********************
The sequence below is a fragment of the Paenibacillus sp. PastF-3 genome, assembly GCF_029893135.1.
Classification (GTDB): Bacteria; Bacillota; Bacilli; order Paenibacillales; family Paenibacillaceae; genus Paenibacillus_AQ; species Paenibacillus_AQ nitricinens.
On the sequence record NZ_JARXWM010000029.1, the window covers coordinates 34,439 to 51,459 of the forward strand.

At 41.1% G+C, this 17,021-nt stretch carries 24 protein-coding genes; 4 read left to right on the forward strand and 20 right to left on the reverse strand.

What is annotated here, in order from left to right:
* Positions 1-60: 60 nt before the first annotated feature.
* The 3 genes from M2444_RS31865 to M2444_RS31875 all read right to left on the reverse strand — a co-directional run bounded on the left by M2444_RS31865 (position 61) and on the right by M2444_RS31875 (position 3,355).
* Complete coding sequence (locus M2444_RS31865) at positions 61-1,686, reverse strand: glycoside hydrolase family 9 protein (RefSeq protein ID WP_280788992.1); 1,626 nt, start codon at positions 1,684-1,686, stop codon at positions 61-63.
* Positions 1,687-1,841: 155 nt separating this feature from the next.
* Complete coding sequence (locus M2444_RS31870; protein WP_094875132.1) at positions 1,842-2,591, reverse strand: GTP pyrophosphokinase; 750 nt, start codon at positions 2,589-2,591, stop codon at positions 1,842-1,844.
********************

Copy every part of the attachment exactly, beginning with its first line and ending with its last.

The sequence below is a fragment of the Paenibacillus sp. PastF-3 genome, assembly GCF_029893135.1.
Classification (GTDB): Bacteria; Bacillota; Bacilli; order Paenibacillales; family Paenibacillaceae; genus Paenibacillus_AQ; species Paenibacillus_AQ nitricinens.
On the sequence record NZ_JARXWM010000029.1, the window covers coordinates 34,439 to 51,459 of the forward strand.

At 41.1% G+C, this 17,021-nt stretch carries 24 protein-coding genes; 4 read left to right on the forward strand and 20 right to left on the reverse strand.

What is annotated here, in order from left to right:
* Positions 1-60: 60 nt before the first annotated feature.
* The 3 genes from M2444_RS31865 to M2444_RS31875 all read right to left on the reverse strand — a co-directional run bounded on the left by M2444_RS31865 (position 61) and on the right by M2444_RS31875 (position 3,355).
* Complete coding sequence (locus M2444_RS31865) at positions 61-1,686, reverse strand: glycoside hydrolase family 9 protein (RefSeq protein ID WP_280788992.1); 1,626 nt, start codon at positions 1,684-1,686, stop codon at positions 61-63.
* Positions 1,687-1,841: 155 nt separating this feature from the next.
* Complete coding sequence (locus M2444_RS31870; protein WP_094875132.1) at positions 1,842-2,591, reverse strand: GTP pyrophosphokinase; 750 nt, start codon at positions 2,589-2,591, stop codon at positions 1,842-1,844.